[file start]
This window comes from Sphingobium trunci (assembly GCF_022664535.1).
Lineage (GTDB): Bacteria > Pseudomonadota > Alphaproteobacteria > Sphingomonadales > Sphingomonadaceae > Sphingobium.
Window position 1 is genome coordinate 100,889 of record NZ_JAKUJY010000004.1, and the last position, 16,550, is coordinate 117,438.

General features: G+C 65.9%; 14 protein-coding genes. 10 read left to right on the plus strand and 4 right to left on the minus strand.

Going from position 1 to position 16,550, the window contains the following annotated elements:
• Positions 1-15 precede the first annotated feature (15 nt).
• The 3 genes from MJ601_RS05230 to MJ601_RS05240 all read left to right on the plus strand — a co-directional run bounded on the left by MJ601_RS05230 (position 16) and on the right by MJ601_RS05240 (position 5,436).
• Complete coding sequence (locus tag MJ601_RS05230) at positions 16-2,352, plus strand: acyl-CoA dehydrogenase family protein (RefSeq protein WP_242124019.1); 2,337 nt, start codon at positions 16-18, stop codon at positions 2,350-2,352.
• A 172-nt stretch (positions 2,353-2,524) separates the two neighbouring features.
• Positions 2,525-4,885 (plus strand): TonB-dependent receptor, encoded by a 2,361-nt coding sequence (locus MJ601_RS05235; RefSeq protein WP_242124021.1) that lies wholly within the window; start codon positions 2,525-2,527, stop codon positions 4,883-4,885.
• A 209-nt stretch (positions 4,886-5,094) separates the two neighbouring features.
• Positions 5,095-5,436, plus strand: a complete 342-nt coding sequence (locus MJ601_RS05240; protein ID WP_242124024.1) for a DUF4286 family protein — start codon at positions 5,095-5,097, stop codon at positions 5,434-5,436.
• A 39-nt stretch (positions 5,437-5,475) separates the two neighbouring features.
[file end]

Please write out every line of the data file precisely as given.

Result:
This window comes from Sphingobium trunci (assembly GCF_022664535.1).
Lineage (GTDB): Bacteria > Pseudomonadota > Alphaproteobacteria > Sphingomonadales > Sphingomonadaceae > Sphingobium.
Window position 1 is genome coordinate 100,889 of record NZ_JAKUJY010000004.1, and the last position, 16,550, is coordinate 117,438.

General features: G+C 65.9%; 14 protein-coding genes. 10 read left to right on the plus strand and 4 right to left on the minus strand.

Going from position 1 to position 16,550, the window contains the following annotated elements:
• Positions 1-15 precede the first annotated feature (15 nt).
• The 3 genes from MJ601_RS05230 to MJ601_RS05240 all read left to right on the plus strand — a co-directional run bounded on the left by MJ601_RS05230 (position 16) and on the right by MJ601_RS05240 (position 5,436).
• Complete coding sequence (locus tag MJ601_RS05230) at positions 16-2,352, plus strand: acyl-CoA dehydrogenase family protein (RefSeq protein WP_242124019.1); 2,337 nt, start codon at positions 16-18, stop codon at positions 2,350-2,352.
• A 172-nt stretch (positions 2,353-2,524) separates the two neighbouring features.
• Positions 2,525-4,885 (plus strand): TonB-dependent receptor, encoded by a 2,361-nt coding sequence (locus MJ601_RS05235; RefSeq protein WP_242124021.1) that lies wholly within the window; start codon positions 2,525-2,527, stop codon positions 4,883-4,885.
• A 209-nt stretch (positions 4,886-5,094) separates the two neighbouring features.
• Positions 5,095-5,436, plus strand: a complete 342-nt coding sequence (locus MJ601_RS05240; protein ID WP_242124024.1) for a DUF4286 family protein — start codon at positions 5,095-5,097, stop codon at positions 5,434-5,436.
• A 39-nt stretch (positions 5,437-5,475) separates the two neighbouring features.